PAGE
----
The newest Star Wars is here! *plays theme song on repeat*
I can’t say I like everything about Episode VIII: The Last Jedi, but there’s enough to love that I’m happy with it. I especially enjoy how well Rey and Kylo Ren complement one another. Their arcs are almost exactly opposite of each other, and yet the characters are much more similar than I’d originally though.
Spoilers ahead. You are warned.
It’s that time of year! Pull out the scary movies!
If you’re not big on horror but still want a pleasant scare, The Sixth Sense is a great movie choice. It has its share of spine-tingling moments, but it’s also a clever ‘puzzle’ movie where the end reveal changes everything that came before (after all, it is directed by M. Night Shyamalan). It also employs a great use of symbolism, one that isn’t clear until a rewatch.
I have an irrational fondness for the Toby Maguire Spiderman trilogy. After all, Spiderman 3 was the first superhero movie I watched. It holds a special place in my heart. I forgive its flaws (you know what I’m talking about). But despite my loyalty, I have to say that Homecoming is my favorite Spiderman movie.
There’s so much I love about it. I love Tony Stark as the mentor, I love all the supporting characters (I mean ALL), and I love how young Peter is. But from a technical standpoint, one thing in particular stands out. Homecoming is delightfully self-aware, without taking you out of the world.
There’s always a lot of talk of violence in media, media like movies or videogames or even books. In general, people caution against viewing violence in entertainment because it can desensitize you to violence in real life.
I completely agree that we should be careful about what we watch or read. If I didn’t believe that media could influence people, why would I bother spending so much time writing?
The assumption that goes along with these views, though, is that less violence and gore makes a movie less desensitizing and therefore healthier. But sometimes, less violence can be more desensitizing, and it took an extremely brutal movie for me to realize that.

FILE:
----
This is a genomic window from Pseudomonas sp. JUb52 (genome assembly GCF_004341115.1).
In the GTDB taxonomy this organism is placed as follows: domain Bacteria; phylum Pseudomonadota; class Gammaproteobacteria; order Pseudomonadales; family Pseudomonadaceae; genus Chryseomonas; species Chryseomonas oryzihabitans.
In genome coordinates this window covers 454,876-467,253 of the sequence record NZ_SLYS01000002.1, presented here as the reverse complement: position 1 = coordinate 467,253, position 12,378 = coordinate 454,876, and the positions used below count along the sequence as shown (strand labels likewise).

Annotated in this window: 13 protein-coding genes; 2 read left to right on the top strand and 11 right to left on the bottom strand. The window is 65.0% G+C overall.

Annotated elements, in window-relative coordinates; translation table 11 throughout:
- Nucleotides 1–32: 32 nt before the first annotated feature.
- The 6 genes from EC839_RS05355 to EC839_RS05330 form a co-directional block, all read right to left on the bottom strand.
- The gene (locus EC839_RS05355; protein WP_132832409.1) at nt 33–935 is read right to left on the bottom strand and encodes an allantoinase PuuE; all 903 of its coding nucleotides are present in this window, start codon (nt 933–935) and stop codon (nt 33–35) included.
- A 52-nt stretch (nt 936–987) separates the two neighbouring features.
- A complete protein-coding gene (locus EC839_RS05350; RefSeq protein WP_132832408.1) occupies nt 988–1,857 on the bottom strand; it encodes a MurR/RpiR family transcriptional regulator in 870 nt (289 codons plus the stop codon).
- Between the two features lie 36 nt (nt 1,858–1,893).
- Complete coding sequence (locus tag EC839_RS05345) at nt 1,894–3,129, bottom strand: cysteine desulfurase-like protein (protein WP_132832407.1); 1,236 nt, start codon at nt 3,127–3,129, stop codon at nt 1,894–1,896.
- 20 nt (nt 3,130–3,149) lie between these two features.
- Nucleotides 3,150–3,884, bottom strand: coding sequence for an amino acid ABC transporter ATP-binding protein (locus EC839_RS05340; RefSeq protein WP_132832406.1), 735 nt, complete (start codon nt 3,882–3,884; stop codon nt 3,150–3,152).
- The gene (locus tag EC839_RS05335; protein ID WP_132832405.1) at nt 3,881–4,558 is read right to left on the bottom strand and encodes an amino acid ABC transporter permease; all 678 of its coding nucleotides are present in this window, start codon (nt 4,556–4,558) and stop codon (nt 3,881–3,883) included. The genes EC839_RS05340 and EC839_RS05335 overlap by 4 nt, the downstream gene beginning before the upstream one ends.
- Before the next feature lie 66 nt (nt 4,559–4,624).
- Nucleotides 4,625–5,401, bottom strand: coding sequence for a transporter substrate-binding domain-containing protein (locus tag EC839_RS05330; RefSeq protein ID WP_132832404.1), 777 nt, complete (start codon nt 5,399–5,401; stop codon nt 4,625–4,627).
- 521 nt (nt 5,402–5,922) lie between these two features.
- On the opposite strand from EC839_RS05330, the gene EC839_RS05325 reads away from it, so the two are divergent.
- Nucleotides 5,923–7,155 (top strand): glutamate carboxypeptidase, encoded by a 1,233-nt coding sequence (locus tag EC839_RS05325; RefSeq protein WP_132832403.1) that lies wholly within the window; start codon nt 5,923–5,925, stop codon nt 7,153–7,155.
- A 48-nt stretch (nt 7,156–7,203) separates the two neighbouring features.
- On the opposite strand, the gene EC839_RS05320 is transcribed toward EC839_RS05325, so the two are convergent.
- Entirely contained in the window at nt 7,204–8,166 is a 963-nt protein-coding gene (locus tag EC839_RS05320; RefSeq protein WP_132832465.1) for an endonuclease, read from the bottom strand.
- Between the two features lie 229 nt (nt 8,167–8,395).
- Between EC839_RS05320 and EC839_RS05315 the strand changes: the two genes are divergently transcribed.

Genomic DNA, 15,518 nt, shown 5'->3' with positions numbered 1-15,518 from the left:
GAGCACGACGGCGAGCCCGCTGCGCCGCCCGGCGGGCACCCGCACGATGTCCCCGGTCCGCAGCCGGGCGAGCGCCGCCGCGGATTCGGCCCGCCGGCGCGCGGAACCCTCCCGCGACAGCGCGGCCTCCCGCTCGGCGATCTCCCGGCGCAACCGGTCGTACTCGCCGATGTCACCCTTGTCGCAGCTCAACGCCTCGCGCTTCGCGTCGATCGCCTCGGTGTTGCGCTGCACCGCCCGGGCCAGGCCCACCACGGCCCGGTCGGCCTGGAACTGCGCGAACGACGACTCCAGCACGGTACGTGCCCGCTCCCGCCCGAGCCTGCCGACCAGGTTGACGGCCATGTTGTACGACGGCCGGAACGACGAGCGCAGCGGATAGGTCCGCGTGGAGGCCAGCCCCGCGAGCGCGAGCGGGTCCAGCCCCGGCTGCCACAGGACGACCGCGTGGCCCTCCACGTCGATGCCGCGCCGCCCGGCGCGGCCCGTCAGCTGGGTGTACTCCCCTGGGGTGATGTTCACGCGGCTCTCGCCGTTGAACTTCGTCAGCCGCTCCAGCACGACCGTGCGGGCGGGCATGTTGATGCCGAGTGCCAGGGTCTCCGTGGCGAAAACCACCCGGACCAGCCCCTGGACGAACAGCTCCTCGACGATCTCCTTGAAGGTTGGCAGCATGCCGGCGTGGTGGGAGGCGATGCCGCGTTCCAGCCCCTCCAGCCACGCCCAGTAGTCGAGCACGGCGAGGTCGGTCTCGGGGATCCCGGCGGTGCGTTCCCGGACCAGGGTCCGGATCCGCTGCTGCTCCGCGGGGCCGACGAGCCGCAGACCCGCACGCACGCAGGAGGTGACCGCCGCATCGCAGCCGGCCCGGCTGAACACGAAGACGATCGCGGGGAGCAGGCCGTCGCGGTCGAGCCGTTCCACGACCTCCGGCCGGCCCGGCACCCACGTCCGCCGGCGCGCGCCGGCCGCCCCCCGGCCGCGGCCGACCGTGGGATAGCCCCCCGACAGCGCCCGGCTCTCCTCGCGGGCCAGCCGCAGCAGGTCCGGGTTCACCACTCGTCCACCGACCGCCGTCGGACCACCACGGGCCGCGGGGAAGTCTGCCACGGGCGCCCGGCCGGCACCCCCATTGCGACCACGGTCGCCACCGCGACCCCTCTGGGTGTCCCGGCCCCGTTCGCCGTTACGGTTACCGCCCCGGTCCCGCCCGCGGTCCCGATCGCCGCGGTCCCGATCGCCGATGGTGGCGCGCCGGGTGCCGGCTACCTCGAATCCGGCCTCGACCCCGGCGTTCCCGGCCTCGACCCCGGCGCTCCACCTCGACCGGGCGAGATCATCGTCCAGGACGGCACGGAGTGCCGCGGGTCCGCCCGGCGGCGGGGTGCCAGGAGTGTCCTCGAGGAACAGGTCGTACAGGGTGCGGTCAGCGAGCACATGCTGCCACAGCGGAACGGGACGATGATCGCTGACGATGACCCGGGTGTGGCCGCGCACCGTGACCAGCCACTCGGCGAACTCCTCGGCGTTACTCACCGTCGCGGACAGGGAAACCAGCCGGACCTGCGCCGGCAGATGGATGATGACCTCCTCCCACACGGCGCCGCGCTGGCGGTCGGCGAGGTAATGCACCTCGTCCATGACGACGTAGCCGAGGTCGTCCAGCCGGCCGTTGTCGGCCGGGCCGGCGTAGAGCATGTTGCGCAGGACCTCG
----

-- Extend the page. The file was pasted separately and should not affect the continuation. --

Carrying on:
It’s no secret that it’s hard to end a story. Just look at the number of sequels that are released. Why complete a story when you don’t want to let go of the characters? When you still have more ideas for it? …When you could keep making money off it? Maintaining quality, that’s why.
Logan is the first real ‘end’ in the superhero franchises, excluding standalone trilogies like The Dark Knight and Spiderman. There’s a lot to learn from its willingness to let go of such a popular storyline.
I went into Rogue One expecting a romance.
Really, who didn’t? There was a girl and a guy for main characters, so obviously sparks would fly.
Well, things didn’t exactly go as planned. (Spoilers ahead)
I adore the 2013 The Great Gatsby movie. It’s one of the few places I can confidently say, *clears throat* I like the movie better than the book *villagers scream*.
Or, Batman vs Superman: Dawn of Justice versus Captain America: Civil War, and what we writers can learn from the flop of one and success of the other (any guesses which is which?).